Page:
La Verne Magazine
Winter 1998

"La Verne's Borders: North, South, East and West"


From the Editor

by Christie Reed

 

We are all victims of stereotypes. Most thought I was a rich kid, but I was not. I lived in a three story house on North Del Sol Lane in Diamond Bar. You do not see houses like that anymore. With a backyard that seemed to never end, my brother and I would pretend we were on wild safaris when I was in elementary school.

I knew nothing of the differences in the neighborhood in which I lived. I knew nothing of social class until the fourth grade. That was when I learned of the "rich" in Diamond Bar. The rich were those who lived in the prestigious gated community by the name of "The Country."

Children can be mean, and all I remember is being told to stay away from this one blonde-haired girl who lived in "The Country" because she was a snobby, little brat. "All the people who live in "The Country" are rich," I was told. From then on, I realized what it meant to not only live in one city vs. another city, but to live in one part of a city vs. another part of a city.

La Verne is the same; and although you will not hear it spoken that often, where you live in La Verne says something about who you are.

To live on the eastern border is to border the graffiti and gang-ridden city of Pomona. Even local real estate agents will recommend that a prospective buyer purchase a house on the La Verne side. The blockade on Grove Street was rumored to keep Pomona out of La Verne. It really was not built for that reason. It was to eliminate the onslaught of traffic through the residential area.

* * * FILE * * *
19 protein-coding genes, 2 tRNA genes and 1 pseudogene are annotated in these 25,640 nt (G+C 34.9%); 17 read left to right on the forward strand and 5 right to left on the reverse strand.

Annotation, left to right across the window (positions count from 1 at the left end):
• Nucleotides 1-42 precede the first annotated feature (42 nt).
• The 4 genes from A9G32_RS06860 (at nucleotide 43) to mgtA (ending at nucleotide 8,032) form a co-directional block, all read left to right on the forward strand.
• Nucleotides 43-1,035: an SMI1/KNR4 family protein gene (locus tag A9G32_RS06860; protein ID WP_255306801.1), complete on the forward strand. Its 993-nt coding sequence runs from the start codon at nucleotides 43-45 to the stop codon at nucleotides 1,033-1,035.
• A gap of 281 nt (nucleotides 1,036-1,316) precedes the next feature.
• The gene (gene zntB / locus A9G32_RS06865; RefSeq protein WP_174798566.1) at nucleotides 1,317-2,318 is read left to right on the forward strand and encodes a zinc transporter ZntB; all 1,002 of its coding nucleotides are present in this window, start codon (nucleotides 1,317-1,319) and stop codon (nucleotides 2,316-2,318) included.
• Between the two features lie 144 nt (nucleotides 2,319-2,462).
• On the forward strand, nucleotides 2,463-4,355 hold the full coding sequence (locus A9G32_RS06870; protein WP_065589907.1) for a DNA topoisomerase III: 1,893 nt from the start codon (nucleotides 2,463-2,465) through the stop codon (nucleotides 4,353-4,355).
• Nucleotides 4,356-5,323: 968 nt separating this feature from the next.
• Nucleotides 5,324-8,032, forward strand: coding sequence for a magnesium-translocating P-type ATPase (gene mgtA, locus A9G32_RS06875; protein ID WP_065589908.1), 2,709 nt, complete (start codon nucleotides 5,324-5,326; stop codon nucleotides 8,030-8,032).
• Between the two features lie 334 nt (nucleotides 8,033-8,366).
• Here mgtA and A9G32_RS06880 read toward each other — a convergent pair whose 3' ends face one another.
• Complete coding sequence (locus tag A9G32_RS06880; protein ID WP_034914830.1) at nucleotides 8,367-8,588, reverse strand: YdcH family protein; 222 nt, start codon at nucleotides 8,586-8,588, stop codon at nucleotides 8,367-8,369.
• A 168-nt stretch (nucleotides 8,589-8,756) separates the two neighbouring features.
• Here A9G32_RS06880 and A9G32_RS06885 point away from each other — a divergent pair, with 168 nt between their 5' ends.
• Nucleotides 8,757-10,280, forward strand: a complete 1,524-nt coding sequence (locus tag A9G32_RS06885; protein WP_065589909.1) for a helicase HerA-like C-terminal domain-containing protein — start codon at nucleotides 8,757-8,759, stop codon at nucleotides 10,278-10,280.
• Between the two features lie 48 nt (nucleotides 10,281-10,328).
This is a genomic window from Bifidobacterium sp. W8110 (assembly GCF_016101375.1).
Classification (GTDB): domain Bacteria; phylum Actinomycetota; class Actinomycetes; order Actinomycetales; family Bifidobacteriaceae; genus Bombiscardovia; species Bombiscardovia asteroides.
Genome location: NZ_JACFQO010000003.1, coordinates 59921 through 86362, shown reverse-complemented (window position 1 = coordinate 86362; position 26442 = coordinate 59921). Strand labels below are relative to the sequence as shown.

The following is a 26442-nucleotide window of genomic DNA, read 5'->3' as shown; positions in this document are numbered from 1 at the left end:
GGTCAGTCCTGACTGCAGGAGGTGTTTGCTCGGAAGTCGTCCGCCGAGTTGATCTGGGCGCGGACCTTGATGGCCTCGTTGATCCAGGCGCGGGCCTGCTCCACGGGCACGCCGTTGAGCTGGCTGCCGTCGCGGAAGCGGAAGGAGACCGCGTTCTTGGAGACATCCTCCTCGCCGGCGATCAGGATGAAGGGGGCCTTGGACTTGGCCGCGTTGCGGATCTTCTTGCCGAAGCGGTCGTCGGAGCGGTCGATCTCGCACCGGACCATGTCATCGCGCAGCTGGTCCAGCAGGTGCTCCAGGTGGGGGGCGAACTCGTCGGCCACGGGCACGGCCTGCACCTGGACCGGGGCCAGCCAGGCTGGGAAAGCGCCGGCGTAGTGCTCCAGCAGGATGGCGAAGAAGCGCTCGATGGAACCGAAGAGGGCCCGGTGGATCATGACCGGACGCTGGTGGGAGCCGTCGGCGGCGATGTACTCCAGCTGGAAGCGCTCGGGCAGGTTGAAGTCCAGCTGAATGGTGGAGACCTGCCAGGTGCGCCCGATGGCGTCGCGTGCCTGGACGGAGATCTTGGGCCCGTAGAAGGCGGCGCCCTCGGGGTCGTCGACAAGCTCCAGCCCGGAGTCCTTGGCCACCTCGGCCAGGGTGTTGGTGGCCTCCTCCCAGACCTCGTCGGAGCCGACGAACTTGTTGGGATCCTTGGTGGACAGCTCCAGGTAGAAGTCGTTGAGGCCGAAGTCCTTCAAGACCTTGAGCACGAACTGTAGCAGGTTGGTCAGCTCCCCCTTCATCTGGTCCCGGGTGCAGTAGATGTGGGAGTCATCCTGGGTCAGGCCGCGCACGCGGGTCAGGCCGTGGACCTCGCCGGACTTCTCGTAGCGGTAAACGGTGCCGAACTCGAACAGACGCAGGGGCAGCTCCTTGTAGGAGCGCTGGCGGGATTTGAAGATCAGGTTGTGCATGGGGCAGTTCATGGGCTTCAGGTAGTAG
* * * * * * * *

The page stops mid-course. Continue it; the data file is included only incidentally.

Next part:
To live in western La Verne, bordering San Dimas, carries a certain amount of respect. With a frontier-style setting, life is peaceful, and homes are nice.

Southern La Verne does not hold much in the way of homes, but those above McKinley and Fairplex avenues are behind gates and can cost more than $1 million.

Northern La Verne does not seem like old town La Verne at all. Commonly, signs are posted for one to watch for rattlesnakes and mountain lions. Life in the north merges with nature. The houses are spacious and located off the beaten path -- many on hill-tops hidden in gated communities. Here, the houses built on these large plots of land are very expensive.

What does it really say when you live in one region of La Verne over another? Nothing. It is those who judge you by this who make unfair assumptions. Where you live does not make a person, and that girl from my fourth grade class was one of the nicest people I ever met.



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